And no, you don’t have to be a star to create successful, engaging, creative marketing content. You don’t even have to have the budget to hire one. Case in point: Blendtec.
Tom Dickson, the high-end blender manufacturer’s CEO, bought a white lab coat, a pair of goggles, and a URL: www.willitblend. com. Total investment: $1,000. Dickson noticed that every time he jammed a 2 × 2 board into a blender to test it, people in the plant would stop what they were doing to watch. He figured this might translate to the web. Over the years, and always under the motto, “Don’t try this at home,” Dickson has blended iPhones, iPads, a crowbar, glow sticks, cameras, running shoes, a can of pork and beans, a video camera…you get the idea (see Figure 5.4).
Sales of Dickson’s blenders rose more than 700%.
Will It Blend has been on every list of the top viral videos every week for years. The campaign has spawned literally hundreds of millions of views and is so popular that Blendtec is actually selling its marketing. Viewers find what’s essentially an advertisement for Blendtec—Dickson doing product demonstrations—so entertaining that they’re willing to shell out $10 to buy a DVD compilation of the episodes. In other words, the campaign, which regularly rolls out new episodes of Dickson pulverizing stuff in Blendtec blenders, is also keeping the brand top-of-mind for consumers who may not be in the market for a blender today, but who will certainly be thinking of his products the next time they’re ready to buy a blender. They’ve become fans, and the product isn’t only demonstrably effective, it also has a personality.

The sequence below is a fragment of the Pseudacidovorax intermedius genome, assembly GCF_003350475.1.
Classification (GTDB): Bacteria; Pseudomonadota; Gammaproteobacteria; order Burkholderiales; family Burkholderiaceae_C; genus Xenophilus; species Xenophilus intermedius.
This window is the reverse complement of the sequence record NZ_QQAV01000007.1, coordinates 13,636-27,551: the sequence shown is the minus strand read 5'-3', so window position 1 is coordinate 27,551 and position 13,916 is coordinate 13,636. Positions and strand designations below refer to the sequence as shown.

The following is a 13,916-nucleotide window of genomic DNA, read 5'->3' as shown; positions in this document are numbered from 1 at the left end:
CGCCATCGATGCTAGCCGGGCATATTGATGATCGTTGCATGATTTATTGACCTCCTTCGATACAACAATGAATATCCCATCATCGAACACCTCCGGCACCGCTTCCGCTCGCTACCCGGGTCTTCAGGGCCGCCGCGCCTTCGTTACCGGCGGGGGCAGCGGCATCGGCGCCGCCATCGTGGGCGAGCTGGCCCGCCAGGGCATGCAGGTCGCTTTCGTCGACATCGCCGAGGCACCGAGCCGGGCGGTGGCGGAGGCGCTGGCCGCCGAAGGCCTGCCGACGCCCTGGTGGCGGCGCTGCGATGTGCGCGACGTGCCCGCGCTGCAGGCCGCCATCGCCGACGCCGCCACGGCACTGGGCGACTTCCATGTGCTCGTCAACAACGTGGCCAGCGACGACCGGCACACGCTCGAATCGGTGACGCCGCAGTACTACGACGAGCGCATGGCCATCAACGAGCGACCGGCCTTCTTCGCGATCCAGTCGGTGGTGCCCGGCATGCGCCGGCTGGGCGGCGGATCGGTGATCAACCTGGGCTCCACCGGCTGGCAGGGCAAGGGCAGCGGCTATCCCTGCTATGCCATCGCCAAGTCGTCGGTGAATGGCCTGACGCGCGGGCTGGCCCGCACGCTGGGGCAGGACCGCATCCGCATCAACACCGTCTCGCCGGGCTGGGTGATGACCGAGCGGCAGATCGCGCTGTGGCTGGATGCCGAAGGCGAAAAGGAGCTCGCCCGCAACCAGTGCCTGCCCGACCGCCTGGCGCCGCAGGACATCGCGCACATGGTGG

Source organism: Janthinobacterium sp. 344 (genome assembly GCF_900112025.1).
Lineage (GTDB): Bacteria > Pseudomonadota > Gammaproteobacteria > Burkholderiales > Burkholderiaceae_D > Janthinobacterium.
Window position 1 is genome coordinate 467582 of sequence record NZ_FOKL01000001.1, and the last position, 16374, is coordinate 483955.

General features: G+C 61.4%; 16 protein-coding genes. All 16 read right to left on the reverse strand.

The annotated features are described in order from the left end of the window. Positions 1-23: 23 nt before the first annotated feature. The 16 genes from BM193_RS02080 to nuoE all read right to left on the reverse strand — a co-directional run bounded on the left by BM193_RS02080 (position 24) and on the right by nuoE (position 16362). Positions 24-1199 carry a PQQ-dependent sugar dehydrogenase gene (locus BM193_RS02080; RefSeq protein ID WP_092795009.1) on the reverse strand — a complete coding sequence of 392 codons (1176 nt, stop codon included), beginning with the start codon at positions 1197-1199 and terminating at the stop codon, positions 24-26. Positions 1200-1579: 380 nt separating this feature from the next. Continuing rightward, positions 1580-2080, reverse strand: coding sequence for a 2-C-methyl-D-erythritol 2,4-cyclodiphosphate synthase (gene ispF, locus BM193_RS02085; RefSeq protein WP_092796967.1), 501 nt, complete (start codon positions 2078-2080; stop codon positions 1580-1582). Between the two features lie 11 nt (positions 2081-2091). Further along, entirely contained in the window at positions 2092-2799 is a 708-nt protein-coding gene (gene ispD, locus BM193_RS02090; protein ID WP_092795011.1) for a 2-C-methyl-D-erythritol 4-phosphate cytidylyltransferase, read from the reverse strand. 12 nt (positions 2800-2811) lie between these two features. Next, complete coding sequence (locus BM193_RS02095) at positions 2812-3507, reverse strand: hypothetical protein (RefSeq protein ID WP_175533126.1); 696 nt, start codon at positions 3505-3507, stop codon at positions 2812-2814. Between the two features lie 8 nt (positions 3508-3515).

It bears mentioning that Blendtec’s content marketing doesn’t begin and end with its YouTube channels and WillItBlend.com. That site links to Blendtec.com (and vice versa, of course), where visitors can find not only blenders, but also demonstration videos, recipes, installation tips, and more.
Online video is clearly one of the best channels for content that entertains and engages and that gets passed along. There are dozens more examples of viral (and business) success:
- IBM has a YouTube channel dedicated to entertaining and funny videos around (of all things) mainframe computers entitled Mainframe—The Art of the Sale.
- Dove’s Pro Aging campaign was a runaway success.
- The Old Spice Guy rocketed actor Isaiah Mustafa to fame.